Roald Dahl Imagines a Rich, Grotesque Dreamworld
by Rachel Norby
This stage rendition of Roald Dahl’s “Charlie and the Chocolate Factory” is pure magic. It’s a delectable treat made of mesmerizing lighting, fantastic costumes, and memorable music. This off-beat musical puts a candy-coating on warnings against egotism and self-indulgence, using a spooky lens.
Noah Weisberg’s Willy Wonka dazzles in black top hat, purple velour jacket, and green plaid trousers. Weisberg lands his delicious, snarky retorts every time. When asked where he’s been for years, he simply mutters: “No one called, no one came by…”
We learn from Willy Wonka that entitled children and their parents will get what’s coming to them. In Willy Wonka’s Chocolate Factory, they can expect an early and unusual demise.
The Chocolate Factory is a dangerous place. Beware what you wish for—you might get it.
When Violet Beauregard (Brynn Williams), the gum-chomping dance queen, chews gum against Wonka’s orders, she swells like a balloon and pops, covering her father with violet-colored goo. When Veruca Salt (Jessica Cohen), the glowering billionaire’s daughter, enters the nut-cracking lair of the giant black squirrels, she gets torn apart.
When Mike Teavee (Daniel Quadrino) shrinks to Barbie-doll size, he believes, in error, that he can work Willie’s WonkaVision. Their intriguing, funny stories illustrate the bizarre fate of entitled children, who have been indulged by self-centered parents. The Oompa Loompas sing it best:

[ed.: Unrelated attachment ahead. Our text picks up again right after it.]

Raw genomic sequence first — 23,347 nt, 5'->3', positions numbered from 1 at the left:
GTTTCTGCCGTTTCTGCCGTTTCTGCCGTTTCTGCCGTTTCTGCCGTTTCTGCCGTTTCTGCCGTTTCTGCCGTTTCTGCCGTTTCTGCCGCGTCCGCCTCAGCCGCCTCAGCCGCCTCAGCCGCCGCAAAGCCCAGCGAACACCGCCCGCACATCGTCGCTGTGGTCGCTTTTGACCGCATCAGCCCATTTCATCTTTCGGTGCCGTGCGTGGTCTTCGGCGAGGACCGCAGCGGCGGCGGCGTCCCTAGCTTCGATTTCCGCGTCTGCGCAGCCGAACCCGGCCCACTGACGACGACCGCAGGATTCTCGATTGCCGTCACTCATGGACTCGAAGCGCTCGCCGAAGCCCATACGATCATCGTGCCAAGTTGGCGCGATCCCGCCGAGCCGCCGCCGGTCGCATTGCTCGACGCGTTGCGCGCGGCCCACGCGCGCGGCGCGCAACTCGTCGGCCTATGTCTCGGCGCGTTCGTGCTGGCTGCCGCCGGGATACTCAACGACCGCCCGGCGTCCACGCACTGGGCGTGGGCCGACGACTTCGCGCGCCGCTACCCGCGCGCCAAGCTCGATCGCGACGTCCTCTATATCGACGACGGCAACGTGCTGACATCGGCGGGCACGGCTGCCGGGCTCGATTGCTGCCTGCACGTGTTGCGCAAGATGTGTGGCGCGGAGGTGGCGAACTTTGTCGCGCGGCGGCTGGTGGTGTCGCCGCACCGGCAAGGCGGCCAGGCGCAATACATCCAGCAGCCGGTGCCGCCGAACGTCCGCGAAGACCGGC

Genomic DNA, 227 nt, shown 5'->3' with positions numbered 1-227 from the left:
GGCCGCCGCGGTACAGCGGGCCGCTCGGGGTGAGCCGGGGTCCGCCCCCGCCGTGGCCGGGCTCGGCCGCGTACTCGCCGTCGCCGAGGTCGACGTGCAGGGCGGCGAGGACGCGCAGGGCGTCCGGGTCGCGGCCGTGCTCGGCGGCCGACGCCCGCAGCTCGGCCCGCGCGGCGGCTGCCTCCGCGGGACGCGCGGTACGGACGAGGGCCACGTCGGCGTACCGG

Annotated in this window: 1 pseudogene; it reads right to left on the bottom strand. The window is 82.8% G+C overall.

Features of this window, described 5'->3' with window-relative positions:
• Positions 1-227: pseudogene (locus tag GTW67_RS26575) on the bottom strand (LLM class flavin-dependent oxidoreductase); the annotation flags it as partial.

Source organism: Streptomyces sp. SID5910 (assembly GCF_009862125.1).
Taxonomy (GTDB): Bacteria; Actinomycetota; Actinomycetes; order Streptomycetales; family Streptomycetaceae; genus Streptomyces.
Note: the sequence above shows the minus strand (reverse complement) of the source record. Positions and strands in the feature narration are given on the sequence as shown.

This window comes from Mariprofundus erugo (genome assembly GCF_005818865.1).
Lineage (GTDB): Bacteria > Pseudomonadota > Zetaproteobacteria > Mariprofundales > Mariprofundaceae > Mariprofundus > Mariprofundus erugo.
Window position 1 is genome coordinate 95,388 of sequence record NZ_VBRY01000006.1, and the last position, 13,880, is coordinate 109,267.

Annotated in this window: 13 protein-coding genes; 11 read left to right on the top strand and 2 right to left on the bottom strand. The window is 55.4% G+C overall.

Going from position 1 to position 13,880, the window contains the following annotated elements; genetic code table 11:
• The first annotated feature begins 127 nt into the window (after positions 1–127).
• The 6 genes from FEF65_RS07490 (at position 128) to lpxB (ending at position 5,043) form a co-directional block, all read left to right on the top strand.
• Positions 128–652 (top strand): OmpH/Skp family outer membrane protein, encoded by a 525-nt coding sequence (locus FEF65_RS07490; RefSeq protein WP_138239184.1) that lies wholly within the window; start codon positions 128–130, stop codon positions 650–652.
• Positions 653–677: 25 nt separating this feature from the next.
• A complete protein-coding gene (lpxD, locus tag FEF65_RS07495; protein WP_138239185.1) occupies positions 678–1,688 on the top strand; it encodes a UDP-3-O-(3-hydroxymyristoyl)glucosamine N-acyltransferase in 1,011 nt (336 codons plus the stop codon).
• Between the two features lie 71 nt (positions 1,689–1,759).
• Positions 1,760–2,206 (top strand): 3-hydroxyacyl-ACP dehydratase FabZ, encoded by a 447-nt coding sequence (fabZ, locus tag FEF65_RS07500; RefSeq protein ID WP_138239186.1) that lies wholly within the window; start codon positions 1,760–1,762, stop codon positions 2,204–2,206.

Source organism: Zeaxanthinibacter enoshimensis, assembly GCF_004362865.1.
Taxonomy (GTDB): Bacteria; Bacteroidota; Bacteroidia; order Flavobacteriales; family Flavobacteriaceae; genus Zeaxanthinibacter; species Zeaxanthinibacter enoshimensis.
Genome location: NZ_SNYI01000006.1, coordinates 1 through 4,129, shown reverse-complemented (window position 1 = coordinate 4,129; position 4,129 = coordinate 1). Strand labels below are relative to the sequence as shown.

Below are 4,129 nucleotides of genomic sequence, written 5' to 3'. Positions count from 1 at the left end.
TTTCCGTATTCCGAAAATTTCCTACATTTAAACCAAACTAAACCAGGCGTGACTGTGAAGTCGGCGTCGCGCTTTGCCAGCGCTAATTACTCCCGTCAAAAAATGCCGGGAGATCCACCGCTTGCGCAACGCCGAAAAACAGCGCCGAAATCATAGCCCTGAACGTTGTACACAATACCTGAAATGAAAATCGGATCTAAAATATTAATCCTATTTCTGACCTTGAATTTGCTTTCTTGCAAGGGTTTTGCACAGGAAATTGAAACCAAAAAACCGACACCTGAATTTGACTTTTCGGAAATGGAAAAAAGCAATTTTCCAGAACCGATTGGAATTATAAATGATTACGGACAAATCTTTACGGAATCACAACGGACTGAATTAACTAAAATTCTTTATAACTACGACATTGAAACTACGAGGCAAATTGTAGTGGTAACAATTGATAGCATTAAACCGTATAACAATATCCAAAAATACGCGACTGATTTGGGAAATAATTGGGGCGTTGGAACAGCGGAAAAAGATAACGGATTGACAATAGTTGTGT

It’s awfully modern this malaise.
Whenever Mikey threw a fit,
The TV set would babysit.
The only things that Mike can spell
Are FYI and LOL.
In Act Two, the show takes a gruesome turn—accented with charming songs for complicated joys.
While spoiled children come to tragic endings, sweet children end up happy and in charge. The young Charlie Bucket—humble, poverty-stricken, and hopeful—dreams of visiting Willy Wonka’s spectacular Chocolate Factory. As a delightful Charlie, Henry Boshart is brimming with energy. He epitomizes hope, unspoiled by the poverty around him.
Grandpa Joe, expertly played by James Young, encourages Charlie’s dreams, telling stories of his life as a guard at the fabled factory. Grandpa Joe’s enthusiasm for life (despite being bedridden for 40 years) spreads unconditional love to Charlie and the whole theater.
Except for Charlie, all the children’s roles are played by adults. Charlie and the grown ups playing children cleverly deliver wise lyrics targeting consumerism and self-indulgence. “Charlie” musically destroys selfie-taking delusions, all the while keeping us on the edge of our seats. Bravo! Charlie.
All photos by Joan Marcus
“Charlie and the Chocolate Factory” —based on the novel by Roald Dahl, music by Marc Shaiman, lyrics by Scott Wittman and Marc Shaiman, directed by Jack O’Brien, at SHN Golden Gate Theatre, San Francisco, through Sunday, May 12, 2019. Info: shnsf.com
Cast: Noah Weisberg, Henry Boshart, Clyde Voce, James Young, Amanda Rose, Jennifer Jill Malenke, Claire Neumann, Benjamin Howes, Joel Newsome, Sarah Bowden, Kathy Fitzgerald, Matt Wood,
Nathaniel Hackmann, Jessica Cohen, David Samuel, Brynn Williams, Madeleine Doherty, Daniel Quadrino, Sarah Bowden, Alex Dreschke, Lily Kaufmann, David Paul Kidder, Caylie Rose Newcom, and Borris Anthony York.
Banner photo: Henry Boshart & Noah Weisberg.